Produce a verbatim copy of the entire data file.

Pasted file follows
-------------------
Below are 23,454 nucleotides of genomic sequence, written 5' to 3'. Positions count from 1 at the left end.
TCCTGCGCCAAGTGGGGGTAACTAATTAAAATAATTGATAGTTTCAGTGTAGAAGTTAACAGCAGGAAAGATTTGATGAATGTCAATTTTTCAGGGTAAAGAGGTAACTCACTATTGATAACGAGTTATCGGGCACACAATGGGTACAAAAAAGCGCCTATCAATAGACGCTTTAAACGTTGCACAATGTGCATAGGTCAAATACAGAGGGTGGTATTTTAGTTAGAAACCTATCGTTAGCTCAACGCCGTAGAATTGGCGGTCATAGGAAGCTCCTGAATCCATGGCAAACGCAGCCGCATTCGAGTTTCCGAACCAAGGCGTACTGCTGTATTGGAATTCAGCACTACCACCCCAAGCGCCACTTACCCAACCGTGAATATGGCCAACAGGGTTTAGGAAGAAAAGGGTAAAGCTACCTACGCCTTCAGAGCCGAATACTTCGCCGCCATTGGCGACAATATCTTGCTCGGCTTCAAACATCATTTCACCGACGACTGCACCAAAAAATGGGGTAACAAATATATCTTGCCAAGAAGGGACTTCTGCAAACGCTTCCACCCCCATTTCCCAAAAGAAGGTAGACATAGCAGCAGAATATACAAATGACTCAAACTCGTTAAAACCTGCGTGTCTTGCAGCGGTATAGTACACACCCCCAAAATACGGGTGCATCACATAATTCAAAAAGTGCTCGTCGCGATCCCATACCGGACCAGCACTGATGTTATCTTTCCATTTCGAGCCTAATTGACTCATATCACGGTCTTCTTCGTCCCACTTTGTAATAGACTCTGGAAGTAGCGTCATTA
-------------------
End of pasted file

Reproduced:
Below are 23,454 nucleotides of genomic sequence, written 5' to 3'. Positions count from 1 at the left end.
TCCTGCGCCAAGTGGGGGTAACTAATTAAAATAATTGATAGTTTCAGTGTAGAAGTTAACAGCAGGAAAGATTTGATGAATGTCAATTTTTCAGGGTAAAGAGGTAACTCACTATTGATAACGAGTTATCGGGCACACAATGGGTACAAAAAAGCGCCTATCAATAGACGCTTTAAACGTTGCACAATGTGCATAGGTCAAATACAGAGGGTGGTATTTTAGTTAGAAACCTATCGTTAGCTCAACGCCGTAGAATTGGCGGTCATAGGAAGCTCCTGAATCCATGGCAAACGCAGCCGCATTCGAGTTTCCGAACCAAGGCGTACTGCTGTATTGGAATTCAGCACTACCACCCCAAGCGCCACTTACCCAACCGTGAATATGGCCAACAGGGTTTAGGAAGAAAAGGGTAAAGCTACCTACGCCTTCAGAGCCGAATACTTCGCCGCCATTGGCGACAATATCTTGCTCGGCTTCAAACATCATTTCACCGACGACTGCACCAAAAAATGGGGTAACAAATATATCTTGCCAAGAAGGGACTTCTGCAAACGCTTCCACCCCCATTTCCCAAAAGAAGGTAGACATAGCAGCAGAATATACAAATGACTCAAACTCGTTAAAACCTGCGTGTCTTGCAGCGGTATAGTACACACCCCCAAAATACGGGTGCATCACATAATTCAAAAAGTGCTCGTCGCGATCCCATACCGGACCAGCACTGATGTTATCTTTCCATTTCGAGCCTAATTGACTCATATCACGGTCTTCTTCGTCCCACTTTGTAATAGACTCTGGAAGTAGCGTCATTA